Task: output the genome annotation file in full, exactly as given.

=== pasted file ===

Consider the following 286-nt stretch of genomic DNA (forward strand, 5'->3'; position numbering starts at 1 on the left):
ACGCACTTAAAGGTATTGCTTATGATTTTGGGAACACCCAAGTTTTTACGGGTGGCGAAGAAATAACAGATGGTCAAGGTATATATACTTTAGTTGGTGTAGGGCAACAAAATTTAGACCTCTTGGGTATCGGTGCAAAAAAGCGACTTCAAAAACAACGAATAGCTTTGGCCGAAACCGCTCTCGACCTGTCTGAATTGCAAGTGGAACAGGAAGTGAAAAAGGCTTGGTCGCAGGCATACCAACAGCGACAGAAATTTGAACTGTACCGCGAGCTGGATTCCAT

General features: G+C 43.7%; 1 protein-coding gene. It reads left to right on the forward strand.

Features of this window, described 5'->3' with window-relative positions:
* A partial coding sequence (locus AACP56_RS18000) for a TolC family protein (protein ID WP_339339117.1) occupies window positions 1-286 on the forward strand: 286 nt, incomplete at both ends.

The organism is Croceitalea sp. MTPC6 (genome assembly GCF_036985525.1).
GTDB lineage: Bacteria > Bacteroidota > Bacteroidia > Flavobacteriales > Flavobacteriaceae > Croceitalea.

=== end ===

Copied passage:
Consider the following 286-nt stretch of genomic DNA (forward strand, 5'->3'; position numbering starts at 1 on the left):
ACGCACTTAAAGGTATTGCTTATGATTTTGGGAACACCCAAGTTTTTACGGGTGGCGAAGAAATAACAGATGGTCAAGGTATATATACTTTAGTTGGTGTAGGGCAACAAAATTTAGACCTCTTGGGTATCGGTGCAAAAAAGCGACTTCAAAAACAACGAATAGCTTTGGCCGAAACCGCTCTCGACCTGTCTGAATTGCAAGTGGAACAGGAAGTGAAAAAGGCTTGGTCGCAGGCATACCAACAGCGACAGAAATTTGAACTGTACCGCGAGCTGGATTCCAT

General features: G+C 43.7%; 1 protein-coding gene. It reads left to right on the forward strand.

Features of this window, described 5'->3' with window-relative positions:
* A partial coding sequence (locus AACP56_RS18000) for a TolC family protein (protein ID WP_339339117.1) occupies window positions 1-286 on the forward strand: 286 nt, incomplete at both ends.

The organism is Croceitalea sp. MTPC6 (genome assembly GCF_036985525.1).
GTDB lineage: Bacteria > Bacteroidota > Bacteroidia > Flavobacteriales > Flavobacteriaceae > Croceitalea.